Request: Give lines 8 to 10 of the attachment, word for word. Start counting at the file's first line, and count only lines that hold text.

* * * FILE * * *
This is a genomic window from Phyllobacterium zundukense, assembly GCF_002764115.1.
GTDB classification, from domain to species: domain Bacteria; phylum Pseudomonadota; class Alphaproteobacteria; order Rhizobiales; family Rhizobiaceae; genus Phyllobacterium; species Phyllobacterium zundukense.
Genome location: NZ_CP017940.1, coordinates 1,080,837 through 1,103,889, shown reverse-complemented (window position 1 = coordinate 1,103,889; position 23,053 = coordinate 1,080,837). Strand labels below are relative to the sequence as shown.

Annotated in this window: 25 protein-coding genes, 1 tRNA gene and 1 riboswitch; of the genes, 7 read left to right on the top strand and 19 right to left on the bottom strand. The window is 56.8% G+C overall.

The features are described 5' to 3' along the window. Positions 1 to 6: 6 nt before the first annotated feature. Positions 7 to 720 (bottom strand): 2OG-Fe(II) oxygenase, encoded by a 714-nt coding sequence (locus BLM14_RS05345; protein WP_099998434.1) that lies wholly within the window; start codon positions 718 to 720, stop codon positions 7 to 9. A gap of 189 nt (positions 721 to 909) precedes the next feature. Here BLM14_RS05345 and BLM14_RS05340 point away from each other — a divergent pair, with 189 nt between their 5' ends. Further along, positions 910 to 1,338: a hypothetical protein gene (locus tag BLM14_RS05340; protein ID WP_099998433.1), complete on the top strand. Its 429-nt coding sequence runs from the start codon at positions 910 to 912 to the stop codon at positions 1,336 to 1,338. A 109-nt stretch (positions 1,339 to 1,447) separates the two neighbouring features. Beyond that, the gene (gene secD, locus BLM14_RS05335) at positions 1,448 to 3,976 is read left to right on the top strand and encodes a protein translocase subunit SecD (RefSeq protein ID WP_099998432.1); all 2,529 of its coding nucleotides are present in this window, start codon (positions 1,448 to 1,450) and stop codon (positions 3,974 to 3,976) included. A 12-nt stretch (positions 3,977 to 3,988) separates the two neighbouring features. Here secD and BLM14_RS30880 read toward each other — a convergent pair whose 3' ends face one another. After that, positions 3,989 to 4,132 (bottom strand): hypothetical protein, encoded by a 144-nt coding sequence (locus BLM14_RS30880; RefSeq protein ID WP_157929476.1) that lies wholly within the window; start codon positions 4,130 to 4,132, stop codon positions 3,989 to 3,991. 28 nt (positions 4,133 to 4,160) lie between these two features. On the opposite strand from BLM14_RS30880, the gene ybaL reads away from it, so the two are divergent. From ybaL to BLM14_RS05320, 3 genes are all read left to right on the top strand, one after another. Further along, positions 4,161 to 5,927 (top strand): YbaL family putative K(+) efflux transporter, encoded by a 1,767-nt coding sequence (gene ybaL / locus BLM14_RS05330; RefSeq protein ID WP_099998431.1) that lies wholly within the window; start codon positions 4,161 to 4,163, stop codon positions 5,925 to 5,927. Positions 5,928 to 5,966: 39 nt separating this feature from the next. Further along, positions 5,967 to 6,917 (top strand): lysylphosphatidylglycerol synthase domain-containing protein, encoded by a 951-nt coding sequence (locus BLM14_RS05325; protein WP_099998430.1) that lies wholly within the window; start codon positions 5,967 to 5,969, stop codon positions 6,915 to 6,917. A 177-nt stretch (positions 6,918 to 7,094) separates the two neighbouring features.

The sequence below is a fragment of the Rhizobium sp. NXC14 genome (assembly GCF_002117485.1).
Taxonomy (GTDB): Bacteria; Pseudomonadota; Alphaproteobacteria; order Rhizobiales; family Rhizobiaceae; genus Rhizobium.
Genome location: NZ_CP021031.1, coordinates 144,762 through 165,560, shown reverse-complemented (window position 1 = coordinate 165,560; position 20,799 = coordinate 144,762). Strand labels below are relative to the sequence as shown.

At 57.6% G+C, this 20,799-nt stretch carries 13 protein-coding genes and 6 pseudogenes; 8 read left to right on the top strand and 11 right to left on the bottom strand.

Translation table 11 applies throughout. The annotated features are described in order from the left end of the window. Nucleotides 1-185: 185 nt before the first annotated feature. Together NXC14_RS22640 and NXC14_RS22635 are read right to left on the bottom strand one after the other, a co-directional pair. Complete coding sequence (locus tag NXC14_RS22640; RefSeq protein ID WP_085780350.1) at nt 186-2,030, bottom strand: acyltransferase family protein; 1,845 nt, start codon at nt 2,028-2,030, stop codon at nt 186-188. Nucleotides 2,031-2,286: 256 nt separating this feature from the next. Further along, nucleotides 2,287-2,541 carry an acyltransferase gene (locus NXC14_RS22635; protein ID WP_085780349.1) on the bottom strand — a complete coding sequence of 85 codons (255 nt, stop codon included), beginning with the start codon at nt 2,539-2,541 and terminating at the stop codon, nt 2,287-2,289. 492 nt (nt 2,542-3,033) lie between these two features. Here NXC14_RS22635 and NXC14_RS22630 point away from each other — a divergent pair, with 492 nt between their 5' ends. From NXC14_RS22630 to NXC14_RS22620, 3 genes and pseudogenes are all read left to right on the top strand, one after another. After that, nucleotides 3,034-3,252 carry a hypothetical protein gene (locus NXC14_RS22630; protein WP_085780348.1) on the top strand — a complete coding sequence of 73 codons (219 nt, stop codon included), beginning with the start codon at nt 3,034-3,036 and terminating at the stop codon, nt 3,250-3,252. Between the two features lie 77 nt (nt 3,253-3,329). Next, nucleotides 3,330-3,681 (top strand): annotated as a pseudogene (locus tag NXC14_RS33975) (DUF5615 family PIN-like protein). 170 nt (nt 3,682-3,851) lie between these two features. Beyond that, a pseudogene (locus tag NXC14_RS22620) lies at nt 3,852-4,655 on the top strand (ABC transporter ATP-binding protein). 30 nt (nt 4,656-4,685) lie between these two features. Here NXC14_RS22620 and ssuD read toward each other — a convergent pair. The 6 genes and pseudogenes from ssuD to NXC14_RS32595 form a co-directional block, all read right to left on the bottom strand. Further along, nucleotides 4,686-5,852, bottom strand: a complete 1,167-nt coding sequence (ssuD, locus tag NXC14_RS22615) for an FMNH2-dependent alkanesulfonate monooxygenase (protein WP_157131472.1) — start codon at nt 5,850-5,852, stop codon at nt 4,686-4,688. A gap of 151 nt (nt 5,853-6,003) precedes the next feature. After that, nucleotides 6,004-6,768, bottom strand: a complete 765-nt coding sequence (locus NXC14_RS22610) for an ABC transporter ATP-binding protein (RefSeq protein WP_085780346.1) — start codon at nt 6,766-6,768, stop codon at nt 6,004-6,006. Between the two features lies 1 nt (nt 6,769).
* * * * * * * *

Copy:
Genome location: NZ_CP021031.1, coordinates 144,762 through 165,560, shown reverse-complemented (window position 1 = coordinate 165,560; position 20,799 = coordinate 144,762). Strand labels below are relative to the sequence as shown.

At 57.6% G+C, this 20,799-nt stretch carries 13 protein-coding genes and 6 pseudogenes; 8 read left to right on the top strand and 11 right to left on the bottom strand.

Translation table 11 applies throughout. The annotated features are described in order from the left end of the window. Nucleotides 1-185: 185 nt before the first annotated feature. Together NXC14_RS22640 and NXC14_RS22635 are read right to left on the bottom strand one after the other, a co-directional pair. Complete coding sequence (locus tag NXC14_RS22640; RefSeq protein ID WP_085780350.1) at nt 186-2,030, bottom strand: acyltransferase family protein; 1,845 nt, start codon at nt 2,028-2,030, stop codon at nt 186-188. Nucleotides 2,031-2,286: 256 nt separating this feature from the next. Further along, nucleotides 2,287-2,541 carry an acyltransferase gene (locus NXC14_RS22635; protein ID WP_085780349.1) on the bottom strand — a complete coding sequence of 85 codons (255 nt, stop codon included), beginning with the start codon at nt 2,539-2,541 and terminating at the stop codon, nt 2,287-2,289. 492 nt (nt 2,542-3,033) lie between these two features. Here NXC14_RS22635 and NXC14_RS22630 point away from each other — a divergent pair, with 492 nt between their 5' ends. From NXC14_RS22630 to NXC14_RS22620, 3 genes and pseudogenes are all read left to right on the top strand, one after another. After that, nucleotides 3,034-3,252 carry a hypothetical protein gene (locus NXC14_RS22630; protein WP_085780348.1) on the top strand — a complete coding sequence of 73 codons (219 nt, stop codon included), beginning with the start codon at nt 3,034-3,036 and terminating at the stop codon, nt 3,250-3,252. Between the two features lie 77 nt (nt 3,253-3,329). Next, nucleotides 3,330-3,681 (top strand): annotated as a pseudogene (locus tag NXC14_RS33975) (DUF5615 family PIN-like protein). 170 nt (nt 3,682-3,851) lie between these two features. Beyond that, a pseudogene (locus tag NXC14_RS22620) lies at nt 3,852-4,655 on the top strand (ABC transporter ATP-binding protein). 30 nt (nt 4,656-4,685) lie between these two features. Here NXC14_RS22620 and ssuD read toward each other — a convergent pair. The 6 genes and pseudogenes from ssuD to NXC14_RS32595 form a co-directional block, all read right to left on the bottom strand. Further along, nucleotides 4,686-5,852, bottom strand: a complete 1,167-nt coding sequence (ssuD, locus tag NXC14_RS22615) for an FMNH2-dependent alkanesulfonate monooxygenase (protein WP_157131472.1) — start codon at nt 5,850-5,852, stop codon at nt 4,686-4,688. A gap of 151 nt (nt 5,853-6,003) precedes the next feature. After that, nucleotides 6,004-6,768, bottom strand: a complete 765-nt coding sequence (locus NXC14_RS22610) for an ABC transporter ATP-binding protein (RefSeq protein WP_085780346.1) — start codon at nt 6,766-6,768, stop codon at nt 6,004-6,006. Between the two features lies 1 nt (nt 6,769).